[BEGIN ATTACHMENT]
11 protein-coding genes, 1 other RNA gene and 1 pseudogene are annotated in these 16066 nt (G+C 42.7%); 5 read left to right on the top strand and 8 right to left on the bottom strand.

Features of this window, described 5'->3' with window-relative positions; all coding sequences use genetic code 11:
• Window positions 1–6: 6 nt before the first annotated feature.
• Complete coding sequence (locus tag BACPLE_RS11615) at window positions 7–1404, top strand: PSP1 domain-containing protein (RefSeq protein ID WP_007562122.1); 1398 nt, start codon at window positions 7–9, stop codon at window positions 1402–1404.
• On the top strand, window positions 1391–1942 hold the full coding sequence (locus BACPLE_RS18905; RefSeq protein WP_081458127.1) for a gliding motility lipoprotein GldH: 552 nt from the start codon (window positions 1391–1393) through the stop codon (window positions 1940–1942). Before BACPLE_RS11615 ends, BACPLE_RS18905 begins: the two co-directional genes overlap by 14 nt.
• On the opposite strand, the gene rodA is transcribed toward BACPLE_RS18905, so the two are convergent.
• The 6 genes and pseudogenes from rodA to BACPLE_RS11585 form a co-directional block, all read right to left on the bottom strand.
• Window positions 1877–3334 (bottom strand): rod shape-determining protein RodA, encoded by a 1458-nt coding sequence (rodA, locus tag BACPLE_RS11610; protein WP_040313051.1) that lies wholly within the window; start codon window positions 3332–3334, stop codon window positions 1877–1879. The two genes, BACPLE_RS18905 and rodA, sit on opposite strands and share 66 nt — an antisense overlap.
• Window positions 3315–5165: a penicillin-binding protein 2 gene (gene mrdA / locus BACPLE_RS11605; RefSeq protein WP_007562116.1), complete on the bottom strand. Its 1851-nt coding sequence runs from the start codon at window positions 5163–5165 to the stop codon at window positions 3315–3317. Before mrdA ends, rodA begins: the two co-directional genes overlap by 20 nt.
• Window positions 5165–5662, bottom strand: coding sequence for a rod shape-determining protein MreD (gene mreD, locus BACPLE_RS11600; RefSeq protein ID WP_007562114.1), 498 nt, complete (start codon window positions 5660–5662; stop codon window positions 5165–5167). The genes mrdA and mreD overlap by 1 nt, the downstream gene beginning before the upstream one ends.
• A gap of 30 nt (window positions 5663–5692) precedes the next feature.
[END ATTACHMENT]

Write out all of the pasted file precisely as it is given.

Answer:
11 protein-coding genes, 1 other RNA gene and 1 pseudogene are annotated in these 16066 nt (G+C 42.7%); 5 read left to right on the top strand and 8 right to left on the bottom strand.

Features of this window, described 5'->3' with window-relative positions; all coding sequences use genetic code 11:
• Window positions 1–6: 6 nt before the first annotated feature.
• Complete coding sequence (locus tag BACPLE_RS11615) at window positions 7–1404, top strand: PSP1 domain-containing protein (RefSeq protein ID WP_007562122.1); 1398 nt, start codon at window positions 7–9, stop codon at window positions 1402–1404.
• On the top strand, window positions 1391–1942 hold the full coding sequence (locus BACPLE_RS18905; RefSeq protein WP_081458127.1) for a gliding motility lipoprotein GldH: 552 nt from the start codon (window positions 1391–1393) through the stop codon (window positions 1940–1942). Before BACPLE_RS11615 ends, BACPLE_RS18905 begins: the two co-directional genes overlap by 14 nt.
• On the opposite strand, the gene rodA is transcribed toward BACPLE_RS18905, so the two are convergent.
• The 6 genes and pseudogenes from rodA to BACPLE_RS11585 form a co-directional block, all read right to left on the bottom strand.
• Window positions 1877–3334 (bottom strand): rod shape-determining protein RodA, encoded by a 1458-nt coding sequence (rodA, locus tag BACPLE_RS11610; protein WP_040313051.1) that lies wholly within the window; start codon window positions 3332–3334, stop codon window positions 1877–1879. The two genes, BACPLE_RS18905 and rodA, sit on opposite strands and share 66 nt — an antisense overlap.
• Window positions 3315–5165: a penicillin-binding protein 2 gene (gene mrdA / locus BACPLE_RS11605; RefSeq protein WP_007562116.1), complete on the bottom strand. Its 1851-nt coding sequence runs from the start codon at window positions 5163–5165 to the stop codon at window positions 3315–3317. Before mrdA ends, rodA begins: the two co-directional genes overlap by 20 nt.
• Window positions 5165–5662, bottom strand: coding sequence for a rod shape-determining protein MreD (gene mreD, locus BACPLE_RS11600; RefSeq protein ID WP_007562114.1), 498 nt, complete (start codon window positions 5660–5662; stop codon window positions 5165–5167). The genes mrdA and mreD overlap by 1 nt, the downstream gene beginning before the upstream one ends.
• A gap of 30 nt (window positions 5663–5692) precedes the next feature.